Guest post by Exfamer Maya Mailer
In torrential rain, I clutched my 3 year-old daughter’s little hand. I was outside Lloyd’s of London, one of the world’s biggest insurers of fossil fuels, with a group of parents, toddlers and a giant paper mache oil drum filled with dying flowers. It was almost Father’s Day 2021. We chanted and sang, and called on Lloyd’s Chair and father of four, Bruce Carnegie-Brown, to stop insuring dangerous fossil fuel projects for the sake of all our kids.
Last week, ahead of Lloyd’s AGM, I was back at Lloyd’s HQ. This time inside the building meeting Carnegie-Brown face-to-face alongside other mothers from Mothers Rise Up and Parents For Future UK. We were one of the first climate campaign groups to secure a meeting with the Chair.
Why were we there? Because the actions of Lloyd’s marketplace are putting all our children’s futures on the line.
We looked Carnegie-Brown in the eye, and urged him to do everything within his power to stop Lloyd’s insuring some of the world’s dirtiest fossil fuel projects. We told him that the time had come for brave leadership.
Carnegie-Brown assured us he accepted the severity of the climate crisis, the science and the need for a transition but it was a question of pace. The transition away from fossil fuels must be orderly and managed. Lloyd’s needed to bring its stakeholders with it.
The Chair of Lloyd’s claimed he was doing everything within his gift. At moments, he appeared genuinely conflicted. He hinted that we should focus our effort on the UK government, while also conceding that it moved too slowly and such an approach was unlikely to bear fruit.
He may be on a journey… But, sitting there with him, it was clear to us that he was and is still trapped by a system that priortises profit above all else. He is trapped by what the Lloyd’s marketplace deems is possible, rather than what is needed.
Just 30 minutes before our meeting began, Lloyd’s shared their new Environmental Social and Governance report. That policy does not reflect Carnegie-Brown’s claim to take the science seriously. It is a step backward from their already flawed 2020 plan. It merely ‘encourages’ Lloyd’s member syndicates to cease insuring the most polluting forms of energy – coal, oil sands and Arctic energy. It says little of substance about mainstream oil and gas. Our collaboraters at The Insure Our Future campaign describe the report as exemplifying some of the worst forms of corporate greenwash.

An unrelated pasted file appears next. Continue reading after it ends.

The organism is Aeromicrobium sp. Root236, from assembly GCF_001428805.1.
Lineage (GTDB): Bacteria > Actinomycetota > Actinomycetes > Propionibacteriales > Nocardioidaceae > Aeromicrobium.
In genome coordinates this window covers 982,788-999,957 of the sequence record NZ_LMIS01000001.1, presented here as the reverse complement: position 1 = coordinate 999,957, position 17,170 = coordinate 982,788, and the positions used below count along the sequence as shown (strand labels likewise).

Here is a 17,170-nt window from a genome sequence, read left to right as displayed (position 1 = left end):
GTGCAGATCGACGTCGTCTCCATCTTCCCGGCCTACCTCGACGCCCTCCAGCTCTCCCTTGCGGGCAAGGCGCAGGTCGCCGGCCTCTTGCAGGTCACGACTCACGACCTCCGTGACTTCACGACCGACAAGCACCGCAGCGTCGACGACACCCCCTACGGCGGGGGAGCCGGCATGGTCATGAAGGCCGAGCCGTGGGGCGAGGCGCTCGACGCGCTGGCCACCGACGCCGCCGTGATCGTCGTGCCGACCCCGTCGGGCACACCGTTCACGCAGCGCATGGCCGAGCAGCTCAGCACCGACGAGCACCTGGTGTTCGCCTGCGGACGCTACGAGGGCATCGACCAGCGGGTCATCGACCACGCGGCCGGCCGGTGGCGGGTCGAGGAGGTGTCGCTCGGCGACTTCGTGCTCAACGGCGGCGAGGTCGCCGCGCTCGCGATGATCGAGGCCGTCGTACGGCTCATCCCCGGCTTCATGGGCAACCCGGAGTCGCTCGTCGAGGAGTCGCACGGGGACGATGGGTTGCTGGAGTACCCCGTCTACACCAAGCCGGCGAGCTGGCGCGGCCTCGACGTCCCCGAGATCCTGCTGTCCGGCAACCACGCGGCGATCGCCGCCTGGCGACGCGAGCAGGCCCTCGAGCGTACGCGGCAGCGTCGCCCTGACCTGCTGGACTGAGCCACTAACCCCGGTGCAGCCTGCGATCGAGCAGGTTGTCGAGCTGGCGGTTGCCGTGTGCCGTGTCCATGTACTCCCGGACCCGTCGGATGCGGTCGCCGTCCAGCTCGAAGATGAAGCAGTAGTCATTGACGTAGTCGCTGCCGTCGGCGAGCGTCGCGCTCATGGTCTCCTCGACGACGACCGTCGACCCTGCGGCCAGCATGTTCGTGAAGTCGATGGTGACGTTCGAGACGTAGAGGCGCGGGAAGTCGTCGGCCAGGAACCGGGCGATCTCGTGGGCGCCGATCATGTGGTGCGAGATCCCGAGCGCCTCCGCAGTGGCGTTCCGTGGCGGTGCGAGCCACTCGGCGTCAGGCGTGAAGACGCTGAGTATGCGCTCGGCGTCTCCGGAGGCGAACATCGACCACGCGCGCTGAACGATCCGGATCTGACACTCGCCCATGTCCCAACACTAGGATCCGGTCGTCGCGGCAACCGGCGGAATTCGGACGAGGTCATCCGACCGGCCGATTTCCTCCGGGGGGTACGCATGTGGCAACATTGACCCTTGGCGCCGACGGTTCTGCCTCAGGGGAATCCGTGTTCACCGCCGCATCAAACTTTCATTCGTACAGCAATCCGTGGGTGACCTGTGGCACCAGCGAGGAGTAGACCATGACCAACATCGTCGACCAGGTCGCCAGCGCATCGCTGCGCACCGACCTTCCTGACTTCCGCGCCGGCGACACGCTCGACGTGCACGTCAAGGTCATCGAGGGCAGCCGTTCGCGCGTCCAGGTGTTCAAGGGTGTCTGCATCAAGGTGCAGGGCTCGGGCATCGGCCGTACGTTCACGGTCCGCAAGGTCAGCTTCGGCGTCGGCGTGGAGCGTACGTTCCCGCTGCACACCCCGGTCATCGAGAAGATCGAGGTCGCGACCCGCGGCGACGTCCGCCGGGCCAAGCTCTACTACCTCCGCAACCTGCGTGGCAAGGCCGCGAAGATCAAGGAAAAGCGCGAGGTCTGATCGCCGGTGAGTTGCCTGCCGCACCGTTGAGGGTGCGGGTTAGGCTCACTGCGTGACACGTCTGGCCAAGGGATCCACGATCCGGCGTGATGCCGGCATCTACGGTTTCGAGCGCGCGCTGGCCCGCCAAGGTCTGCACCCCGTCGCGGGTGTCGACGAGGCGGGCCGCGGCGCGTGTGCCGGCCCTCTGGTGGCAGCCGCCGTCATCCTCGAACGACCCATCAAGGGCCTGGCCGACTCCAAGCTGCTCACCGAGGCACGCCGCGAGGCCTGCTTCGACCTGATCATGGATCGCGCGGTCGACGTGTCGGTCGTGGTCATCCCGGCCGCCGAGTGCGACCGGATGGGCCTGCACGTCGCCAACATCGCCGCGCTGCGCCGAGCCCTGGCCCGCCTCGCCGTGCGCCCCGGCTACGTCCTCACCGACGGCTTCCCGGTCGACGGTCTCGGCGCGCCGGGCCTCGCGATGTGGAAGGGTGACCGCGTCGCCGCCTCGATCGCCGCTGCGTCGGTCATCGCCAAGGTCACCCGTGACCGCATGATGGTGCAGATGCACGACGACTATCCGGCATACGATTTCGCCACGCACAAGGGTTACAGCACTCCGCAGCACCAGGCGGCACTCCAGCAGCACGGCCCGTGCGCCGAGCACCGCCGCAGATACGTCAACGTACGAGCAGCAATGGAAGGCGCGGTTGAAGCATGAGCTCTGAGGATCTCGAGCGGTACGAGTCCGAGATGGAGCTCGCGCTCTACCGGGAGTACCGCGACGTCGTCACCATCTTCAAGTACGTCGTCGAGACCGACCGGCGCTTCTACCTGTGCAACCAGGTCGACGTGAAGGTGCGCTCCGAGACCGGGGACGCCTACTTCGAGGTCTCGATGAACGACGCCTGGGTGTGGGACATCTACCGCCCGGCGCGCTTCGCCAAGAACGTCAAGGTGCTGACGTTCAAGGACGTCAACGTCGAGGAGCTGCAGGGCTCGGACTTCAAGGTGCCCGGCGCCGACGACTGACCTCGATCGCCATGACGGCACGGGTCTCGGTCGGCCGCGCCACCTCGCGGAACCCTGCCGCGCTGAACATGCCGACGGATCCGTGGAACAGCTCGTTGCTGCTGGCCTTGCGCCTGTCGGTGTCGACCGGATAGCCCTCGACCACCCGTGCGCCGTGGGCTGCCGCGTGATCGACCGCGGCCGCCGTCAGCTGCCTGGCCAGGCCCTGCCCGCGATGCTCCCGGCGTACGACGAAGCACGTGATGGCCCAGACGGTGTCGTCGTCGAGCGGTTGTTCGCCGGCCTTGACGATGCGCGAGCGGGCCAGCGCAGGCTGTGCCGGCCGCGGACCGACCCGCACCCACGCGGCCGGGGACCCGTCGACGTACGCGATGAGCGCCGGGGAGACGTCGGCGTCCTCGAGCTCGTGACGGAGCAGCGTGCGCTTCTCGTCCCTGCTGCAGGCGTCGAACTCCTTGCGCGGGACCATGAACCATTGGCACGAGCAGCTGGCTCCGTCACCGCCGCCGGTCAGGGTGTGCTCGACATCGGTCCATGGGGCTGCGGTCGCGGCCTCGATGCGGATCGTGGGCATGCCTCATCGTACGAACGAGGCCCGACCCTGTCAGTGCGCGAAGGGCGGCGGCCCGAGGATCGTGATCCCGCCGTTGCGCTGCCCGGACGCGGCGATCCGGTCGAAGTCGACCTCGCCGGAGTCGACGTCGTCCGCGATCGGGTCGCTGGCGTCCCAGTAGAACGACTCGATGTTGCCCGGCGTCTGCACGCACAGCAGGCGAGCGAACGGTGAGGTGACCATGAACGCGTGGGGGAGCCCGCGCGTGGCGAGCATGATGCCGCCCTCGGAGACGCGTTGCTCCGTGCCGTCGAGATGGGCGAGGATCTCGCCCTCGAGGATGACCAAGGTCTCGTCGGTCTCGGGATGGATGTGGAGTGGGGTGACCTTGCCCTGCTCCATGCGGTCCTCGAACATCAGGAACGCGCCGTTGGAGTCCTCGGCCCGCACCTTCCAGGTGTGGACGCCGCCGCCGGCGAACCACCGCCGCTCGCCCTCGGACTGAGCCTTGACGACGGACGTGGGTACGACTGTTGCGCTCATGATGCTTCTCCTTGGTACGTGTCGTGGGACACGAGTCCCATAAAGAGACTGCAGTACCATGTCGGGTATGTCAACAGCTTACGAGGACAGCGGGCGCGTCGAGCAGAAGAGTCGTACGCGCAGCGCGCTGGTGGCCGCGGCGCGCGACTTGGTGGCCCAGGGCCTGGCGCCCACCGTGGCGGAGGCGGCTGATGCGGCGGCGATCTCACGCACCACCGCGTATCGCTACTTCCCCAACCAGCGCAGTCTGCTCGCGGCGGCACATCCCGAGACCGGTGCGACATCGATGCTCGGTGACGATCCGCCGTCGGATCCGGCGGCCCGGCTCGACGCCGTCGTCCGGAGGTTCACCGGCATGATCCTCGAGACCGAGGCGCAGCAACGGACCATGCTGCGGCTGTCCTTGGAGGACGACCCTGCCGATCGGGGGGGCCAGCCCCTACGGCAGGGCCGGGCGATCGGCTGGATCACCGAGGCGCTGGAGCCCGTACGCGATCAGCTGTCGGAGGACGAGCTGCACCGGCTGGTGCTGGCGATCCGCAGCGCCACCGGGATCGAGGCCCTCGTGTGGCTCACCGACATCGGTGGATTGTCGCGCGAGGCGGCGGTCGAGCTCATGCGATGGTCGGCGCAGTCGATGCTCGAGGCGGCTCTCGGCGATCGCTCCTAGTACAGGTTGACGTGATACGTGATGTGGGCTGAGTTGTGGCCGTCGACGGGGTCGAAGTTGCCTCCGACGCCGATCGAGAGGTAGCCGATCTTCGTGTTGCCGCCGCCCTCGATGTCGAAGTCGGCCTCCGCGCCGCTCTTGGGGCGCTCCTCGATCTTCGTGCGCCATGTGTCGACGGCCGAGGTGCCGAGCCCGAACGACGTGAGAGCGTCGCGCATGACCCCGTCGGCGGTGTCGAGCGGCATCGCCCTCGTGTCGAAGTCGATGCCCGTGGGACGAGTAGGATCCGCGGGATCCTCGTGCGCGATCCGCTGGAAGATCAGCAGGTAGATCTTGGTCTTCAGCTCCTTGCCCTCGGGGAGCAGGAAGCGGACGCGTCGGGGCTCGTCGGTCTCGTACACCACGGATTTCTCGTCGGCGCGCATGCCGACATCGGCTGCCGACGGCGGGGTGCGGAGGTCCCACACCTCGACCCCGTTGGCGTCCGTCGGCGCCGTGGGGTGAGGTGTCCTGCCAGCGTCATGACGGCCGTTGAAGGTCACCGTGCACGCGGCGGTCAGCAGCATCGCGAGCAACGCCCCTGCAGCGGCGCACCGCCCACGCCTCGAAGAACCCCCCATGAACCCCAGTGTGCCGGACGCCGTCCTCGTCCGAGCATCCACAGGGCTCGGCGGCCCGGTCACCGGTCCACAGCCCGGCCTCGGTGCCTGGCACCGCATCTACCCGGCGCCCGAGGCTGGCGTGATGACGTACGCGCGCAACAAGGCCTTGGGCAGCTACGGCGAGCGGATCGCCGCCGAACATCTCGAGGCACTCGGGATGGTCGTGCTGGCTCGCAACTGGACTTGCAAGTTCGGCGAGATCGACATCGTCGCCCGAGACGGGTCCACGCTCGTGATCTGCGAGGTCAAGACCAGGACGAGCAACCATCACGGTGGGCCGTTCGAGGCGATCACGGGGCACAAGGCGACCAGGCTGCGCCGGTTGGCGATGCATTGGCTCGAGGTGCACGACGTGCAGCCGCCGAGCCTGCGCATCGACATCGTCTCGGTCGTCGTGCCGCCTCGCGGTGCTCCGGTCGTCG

The International Energy Agency (a small ‘c’ conserative group that advises governments on energy policy) warned in a landmark report, almost a year ago today, that there can be no new fossil fuel infrastructure, if we are to have a fighting chance of a safe climate. Scientists are saying it is now or never to limit global overheating to 1.5C.
I’ve been around the block but in the face of such dire warnings, it shocks me to my core that corporations such as Lloyd’s continue to find loopholes and excuses to insure new fossil fuels.
Lloyd’s of London is huge and influential, underwriting 40 per cent of the energy market. If its marketplace were to stop insuring coal, tar sands and new fossil fuel infrastructure, it would send shock waves across the industry. Many of these projects would not go ahead — making a huge difference to cutting carbon pollution and giving our kids a chance.
Take the East African Crude Oil Pipeline (EACOP). Seven insurers, including the world’s top four reinsurers, have ruled out underwriting EACOP because of its colossal climate impacts.
By contrast, Lloyd’s has refused to rule it out, and has not even responded to a series of letters from African civil society groups expressing their deep misgivings about the project. If completed, the 900-mile-long pipeline would devastate communities and nature across Uganda and Tanzania and will generate 34 million extra tons of carbon emissions each year. It has already displaced some 7,000 farmers from their land. As the Kenyan coordinator, Omar Elmawi, of the StopEacop campaign says, “It’s a crazy idea, to be honest. If there are any benefits, they are going to go to the project’s proponents, not the people of Uganda and Tanzania.”
I pressed Carnegie-Brown on EACOP in the meeting but he wouldn’t comment on specific ‘risks’. But without getting into specifics, how can we ever know that Lloyd’s is acting in good faith? Without specifics, Lloyd’s, like too many other corporations, can hide behind generalities.
Every single day, the mums of Mothers Rise Up wrack our collective brain: how the heck can we convince Carnegie-Brown and corporate bosses like him to use their power to protect our precious, threatened planet? We suspect he only met with us because we went for his Achilles’ heel: his love of cricket. We sent him a handmade cricket-meets-climate themed advent calendar last December, complete with miniature mum protestors, which finally elicited a direct response from him.
After the meeting, I raced home to celebrate my youngest daughter’s fourth birthday. Amid the cake and chaos, I felt waves of frustration that we hadn’t been able to achieve more.
But like so many of my fellow parents, I feel determined. Carnegie-Brown and Lloyd’s need to know that we won’t go away. Warm words are not enough. It is concrete action to end fossil fuels that matters. The pressure will only continue to grow. We are working with mums in Australia and India, parents in Poland and organisers across Africa who feel the same way. This is about our children. It is about our shared home. It is about everything.
Mothers Rise Up will be planning a Mary Poppins themed dance extravaganza outside Lloyd’s of London on Monday, 13 June. If you are interested in joining or supporting, please email: firstname.lastname@example.org